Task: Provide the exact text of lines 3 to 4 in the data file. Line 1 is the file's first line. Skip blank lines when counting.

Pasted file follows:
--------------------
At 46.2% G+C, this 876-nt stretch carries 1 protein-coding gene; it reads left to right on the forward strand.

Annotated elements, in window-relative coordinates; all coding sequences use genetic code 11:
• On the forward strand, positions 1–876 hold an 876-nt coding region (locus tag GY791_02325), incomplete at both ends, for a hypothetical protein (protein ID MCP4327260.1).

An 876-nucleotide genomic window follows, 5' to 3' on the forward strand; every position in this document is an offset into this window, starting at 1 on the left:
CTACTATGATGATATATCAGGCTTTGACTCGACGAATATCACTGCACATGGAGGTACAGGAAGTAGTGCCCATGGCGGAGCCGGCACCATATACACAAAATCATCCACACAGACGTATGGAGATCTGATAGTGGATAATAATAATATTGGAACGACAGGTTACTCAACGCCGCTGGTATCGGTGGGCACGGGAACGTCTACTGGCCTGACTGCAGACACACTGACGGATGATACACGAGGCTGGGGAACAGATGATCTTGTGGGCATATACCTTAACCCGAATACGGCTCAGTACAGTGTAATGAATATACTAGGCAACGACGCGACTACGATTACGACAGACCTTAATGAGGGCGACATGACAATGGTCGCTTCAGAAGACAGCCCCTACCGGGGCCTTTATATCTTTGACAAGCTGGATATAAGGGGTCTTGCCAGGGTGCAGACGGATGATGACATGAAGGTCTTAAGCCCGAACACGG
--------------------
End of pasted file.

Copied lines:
• On the forward strand, positions 1–876 hold an 876-nt coding region (locus tag GY791_02325), incomplete at both ends, for a hypothetical protein (protein ID MCP4327260.1).

An 876-nucleotide genomic window follows, 5' to 3' on the forward strand; every position in this document is an offset into this window, starting at 1 on the left: